Bullis Charter student speaks at conference on climate change

Bullis Charter School eighth-grader Keshav Shah attends the Cities and Climate Change Science Conference in Canada with teacher Michelle Sanfilippo in early March.

Bullis Charter School eighth-grader Keshav Shah and a group of fellow student representatives received a standing ovation for the paper they presented at the Cities and Climate Change Science Conference, held March 5-7 in Edmonton, Alberta.

Sponsored by the Intergovernmental Panel on Climate Change, the conference was designed to assess academic and practice-based knowledge related to cities and climate change.

At the conference, Keshav met with 14 other student representatives from Ghana, Kenya, India, China, Slovenia, Brazil, Colombia, Canada, Mexico, the United Kingdom, Indonesia and Peru. He was the only student representing the U.S.

Keshav and approximately 30 of his Bullis Charter School classmates have participated in the school’s #Decarbonize: Decolonize club since last summer. The purpose of the club is to connect youth around the world to conduct research and develop policy recommendations and action on climate change.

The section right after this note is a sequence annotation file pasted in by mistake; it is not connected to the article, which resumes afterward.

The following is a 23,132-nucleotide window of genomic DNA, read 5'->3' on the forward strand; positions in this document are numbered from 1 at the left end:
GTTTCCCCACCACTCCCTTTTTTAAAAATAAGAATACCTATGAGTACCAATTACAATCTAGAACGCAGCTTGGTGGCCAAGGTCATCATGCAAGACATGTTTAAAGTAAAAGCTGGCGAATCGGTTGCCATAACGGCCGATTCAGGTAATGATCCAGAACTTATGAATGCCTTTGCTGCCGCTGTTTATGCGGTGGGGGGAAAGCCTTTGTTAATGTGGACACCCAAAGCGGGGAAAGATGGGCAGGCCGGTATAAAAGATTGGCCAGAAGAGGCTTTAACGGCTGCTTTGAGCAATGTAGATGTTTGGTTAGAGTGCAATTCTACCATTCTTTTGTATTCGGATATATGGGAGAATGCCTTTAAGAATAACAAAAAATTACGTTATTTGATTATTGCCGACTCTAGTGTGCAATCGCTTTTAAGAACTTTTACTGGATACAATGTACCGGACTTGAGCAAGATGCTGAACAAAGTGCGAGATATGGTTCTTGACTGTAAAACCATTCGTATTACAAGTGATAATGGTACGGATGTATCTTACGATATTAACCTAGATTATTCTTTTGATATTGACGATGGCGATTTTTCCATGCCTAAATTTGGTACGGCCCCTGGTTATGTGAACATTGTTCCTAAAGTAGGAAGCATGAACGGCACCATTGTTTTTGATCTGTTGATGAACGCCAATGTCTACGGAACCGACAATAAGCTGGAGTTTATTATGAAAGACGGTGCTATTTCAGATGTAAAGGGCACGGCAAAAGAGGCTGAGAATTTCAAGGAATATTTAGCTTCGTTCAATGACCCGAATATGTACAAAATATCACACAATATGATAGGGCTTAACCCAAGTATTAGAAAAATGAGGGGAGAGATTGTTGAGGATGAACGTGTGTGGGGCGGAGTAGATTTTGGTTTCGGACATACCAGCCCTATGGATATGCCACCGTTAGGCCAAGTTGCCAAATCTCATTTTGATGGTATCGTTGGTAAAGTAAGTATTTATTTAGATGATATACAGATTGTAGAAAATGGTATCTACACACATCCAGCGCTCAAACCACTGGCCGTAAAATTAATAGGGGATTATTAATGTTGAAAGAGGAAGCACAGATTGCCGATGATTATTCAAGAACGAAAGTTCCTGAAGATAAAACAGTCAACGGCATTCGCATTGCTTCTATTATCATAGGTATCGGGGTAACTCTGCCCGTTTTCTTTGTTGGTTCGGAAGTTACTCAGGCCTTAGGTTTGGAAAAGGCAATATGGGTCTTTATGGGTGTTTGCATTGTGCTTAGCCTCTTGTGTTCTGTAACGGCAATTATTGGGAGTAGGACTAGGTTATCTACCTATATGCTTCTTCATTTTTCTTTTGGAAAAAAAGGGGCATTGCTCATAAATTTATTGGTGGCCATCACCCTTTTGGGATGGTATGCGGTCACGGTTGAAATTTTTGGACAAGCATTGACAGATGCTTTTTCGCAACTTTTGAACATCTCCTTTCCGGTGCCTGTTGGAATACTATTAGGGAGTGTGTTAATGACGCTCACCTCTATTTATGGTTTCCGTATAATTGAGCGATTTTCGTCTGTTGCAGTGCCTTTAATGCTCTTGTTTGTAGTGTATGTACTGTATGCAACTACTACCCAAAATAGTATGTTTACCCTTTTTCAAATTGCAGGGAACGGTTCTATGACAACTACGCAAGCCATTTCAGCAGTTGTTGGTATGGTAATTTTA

Bullis Charter School sixth-grade teacher Michelle Sanfilippo traveled with Keshav to Edmonton for the conference.

The student delegation secured a two-hour presentation slot at the conference, where Edmonton Mayor Don Iveson and Alberta Lt. Gov. Lois Mitchell sat in the front row.

Keshav and his peers discussed how poor, indigenous populations must be included in the climate change conversation. They advocated for incorporating climate change curriculum in all subjects worldwide and suggested project-based learning as a tool to achieve their goal. The projects would have real-life applications and would connect students with their local communities.

The students said school facilities should align with what students are learning in class about climate change by integrating solar panels, green walls and eco-friendly materials. They also emphasized the importance of social media, noting its ubiquitous power to connect youth and spread their ideas about climate change.

After their presentation, the students participated with scientists, politicians and city architects in a roundtable discussion.

Iveson was so impressed with the voices of the youth that in his closing ceremony speech, he shared their paper with the entire conference.

Keshav said the highlight of his trip to Edmonton was working with students from all over the world.

“This experience inspired me to continue working to combat climate change,” he said. “I know of the different ways climate change is affecting people across the globe. I can use this information to continue my interactions with this issue. I will be presenting my white paper at other conferences as well.”